The times they are a’ changing, my friends. Way back about… two months ago, Ted Cruz had this to say about net neutrality.
“What happens when government starts regulating a service as a public utility? It calcifies everything. It freezes it in place,”
Mitch McConnell in the same week:
“The Commission would be wise to reject it,”
John Boehner, two days earlier:
An open, vibrant Internet is essential to a growing economy, and net neutrality is a textbook example of the kind of Washington regulations that destroy innovation and entrepreneurship.
Ah, good times, my friends. Good times. But that was so 2014 and a full election behind us. The new hotness has a slightly different tone.
Republicans in Congress are doing a 180 on net neutrality as the Federal Communications Commission prepares to issue new rules within weeks.
“Times have changed,” Rep. Greg Walden (R-Ore.), the chairman of the House telecom subcommittee, said when asked about the evolving GOP position on net neutrality. “The administration has latched onto this [utility-style regulation], and the FCC’s independence is nominal at best.”
The language Republicans are using to talk about their proposed bill illustrates just how far the GOP has come on the issue. The principles embrace and even bolster ideas that were once controversial in Republican circles, like banning “paid prioritization,” the practice of charging content companies for an online fast lane.
Thune’s principles also include bans on blocking or throttling Web traffic and extending net neutrality protections to wireless networks, an idea put forward by Obama and congressional Democrats.
We can’t know for sure until we see the final legislation, but the differences between that and the planned regulations being floated by Obama and the FCC are rather difficult to identify. (To put it charitably.)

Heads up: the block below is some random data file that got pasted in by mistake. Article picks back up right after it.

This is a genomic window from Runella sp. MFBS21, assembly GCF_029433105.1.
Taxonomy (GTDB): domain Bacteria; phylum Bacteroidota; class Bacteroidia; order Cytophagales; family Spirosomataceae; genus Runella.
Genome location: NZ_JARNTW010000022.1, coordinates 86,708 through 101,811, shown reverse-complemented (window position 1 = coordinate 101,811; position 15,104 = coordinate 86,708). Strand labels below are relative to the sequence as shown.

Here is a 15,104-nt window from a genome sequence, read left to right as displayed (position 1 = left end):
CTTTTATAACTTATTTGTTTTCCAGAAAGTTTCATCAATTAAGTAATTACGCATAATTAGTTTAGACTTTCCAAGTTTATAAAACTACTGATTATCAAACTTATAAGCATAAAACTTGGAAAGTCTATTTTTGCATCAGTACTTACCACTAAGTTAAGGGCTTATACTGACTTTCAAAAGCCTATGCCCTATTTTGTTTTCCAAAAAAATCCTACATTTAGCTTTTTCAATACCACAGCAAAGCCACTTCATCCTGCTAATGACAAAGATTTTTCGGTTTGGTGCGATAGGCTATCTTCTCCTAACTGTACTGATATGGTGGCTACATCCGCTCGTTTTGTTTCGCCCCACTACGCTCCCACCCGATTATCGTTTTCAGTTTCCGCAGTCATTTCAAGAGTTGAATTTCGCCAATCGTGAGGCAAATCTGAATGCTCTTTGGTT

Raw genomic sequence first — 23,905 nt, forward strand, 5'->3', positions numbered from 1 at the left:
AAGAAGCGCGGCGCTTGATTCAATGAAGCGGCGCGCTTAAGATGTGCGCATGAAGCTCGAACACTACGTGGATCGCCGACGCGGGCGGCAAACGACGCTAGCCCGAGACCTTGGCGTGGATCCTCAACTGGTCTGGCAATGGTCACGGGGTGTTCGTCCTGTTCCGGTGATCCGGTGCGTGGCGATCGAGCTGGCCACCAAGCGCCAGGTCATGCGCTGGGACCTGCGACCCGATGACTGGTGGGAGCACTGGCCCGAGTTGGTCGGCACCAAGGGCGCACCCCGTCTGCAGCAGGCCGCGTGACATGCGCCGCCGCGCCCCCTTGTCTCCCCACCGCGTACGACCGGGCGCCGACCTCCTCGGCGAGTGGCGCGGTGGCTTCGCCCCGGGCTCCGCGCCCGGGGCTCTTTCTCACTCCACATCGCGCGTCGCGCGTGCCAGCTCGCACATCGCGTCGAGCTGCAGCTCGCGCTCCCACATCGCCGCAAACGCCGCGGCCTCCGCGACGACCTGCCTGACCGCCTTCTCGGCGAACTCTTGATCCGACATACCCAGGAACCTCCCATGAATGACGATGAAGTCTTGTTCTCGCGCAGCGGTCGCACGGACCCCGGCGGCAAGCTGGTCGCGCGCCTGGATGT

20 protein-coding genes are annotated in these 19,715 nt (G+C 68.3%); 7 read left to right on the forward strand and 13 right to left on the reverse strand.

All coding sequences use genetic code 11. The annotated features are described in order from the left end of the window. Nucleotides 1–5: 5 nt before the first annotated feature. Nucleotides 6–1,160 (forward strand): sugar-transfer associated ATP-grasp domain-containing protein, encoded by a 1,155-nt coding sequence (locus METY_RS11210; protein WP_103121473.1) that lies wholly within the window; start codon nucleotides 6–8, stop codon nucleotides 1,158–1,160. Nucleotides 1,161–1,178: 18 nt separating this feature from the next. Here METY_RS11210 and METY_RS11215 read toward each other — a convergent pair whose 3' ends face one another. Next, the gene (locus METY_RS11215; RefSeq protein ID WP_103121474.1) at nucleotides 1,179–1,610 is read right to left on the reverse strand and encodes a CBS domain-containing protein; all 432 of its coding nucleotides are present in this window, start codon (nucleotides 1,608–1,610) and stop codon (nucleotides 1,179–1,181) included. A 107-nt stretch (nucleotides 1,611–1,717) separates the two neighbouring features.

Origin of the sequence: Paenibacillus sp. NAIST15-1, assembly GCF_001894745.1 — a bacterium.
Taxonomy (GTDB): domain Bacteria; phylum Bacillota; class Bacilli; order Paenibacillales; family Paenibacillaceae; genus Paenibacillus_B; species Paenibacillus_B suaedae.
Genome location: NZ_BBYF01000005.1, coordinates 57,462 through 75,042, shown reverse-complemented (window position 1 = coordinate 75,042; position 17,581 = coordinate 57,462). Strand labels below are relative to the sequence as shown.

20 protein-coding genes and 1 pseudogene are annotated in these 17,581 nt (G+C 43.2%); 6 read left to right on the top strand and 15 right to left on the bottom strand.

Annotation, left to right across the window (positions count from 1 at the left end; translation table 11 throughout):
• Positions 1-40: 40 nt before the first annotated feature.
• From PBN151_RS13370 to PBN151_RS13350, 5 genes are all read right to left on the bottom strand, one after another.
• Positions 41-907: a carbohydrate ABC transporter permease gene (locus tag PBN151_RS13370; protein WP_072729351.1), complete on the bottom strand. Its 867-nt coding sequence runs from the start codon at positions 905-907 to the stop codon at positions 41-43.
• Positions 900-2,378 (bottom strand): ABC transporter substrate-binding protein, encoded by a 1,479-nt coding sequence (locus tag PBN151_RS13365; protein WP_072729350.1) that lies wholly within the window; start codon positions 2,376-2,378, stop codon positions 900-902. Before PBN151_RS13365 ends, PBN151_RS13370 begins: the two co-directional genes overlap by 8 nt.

It would be wonderful if this could be broken down in a nuanced way and see what, if anything could be profitably enacted rather than throwing out the baby with the bathwater, but that’s not generally how things work in Washington. I’ve noted from the beginning of this discussion that there are actually some laudable goals included in what net neutrality proponents are trying to do. Most of these beneficent features are seen from the perspective of the end user. It would be disappointing indeed if your favorite online content streaming service suddenly began bogging down to a frustrating, spinning circle icon on your screen because one of Comcast’s partners was offering a competing service which was given the “fast lane” for delivery. Imagine if some new outlet which reported on and promoted subjects which the MSM disapproves of (such as Guns and Curves, for example) began timing out on you because the proprietors couldn’t cough up the extra pound of flesh their provider demands for faster delivery. (Making a web start-up financially viable is a razor thin proposition in the best of times.)
But that doesn’t in any way eliminate the complaints which conservatives have been raising from the beginning. We might like (at least in theory) to see the FCC prevent some of the above scenarios, assuming they could come to pass. (Would they?) But we have also seen far too many cases where the federal government has knocked on the door, announcing that they are “here to help” and managed to completely wreck whatever tent they managed to push their snoot under.
And none of this addresses the understandable backlash which will be coming from the conservative base over such a complete reversal of position as soon as the election was safely behind the GOP leadership.
Look… I understand the theory here. Better to have Congress pass something which they get to craft themselves than to let yet another White House proxy like the FCC issue de facto laws under the banner of federal regulations. But if the resulting legislation is indistinguishable from the proposed regulations it’s a hollow victory at best. The GOP needs to move very carefully on this one.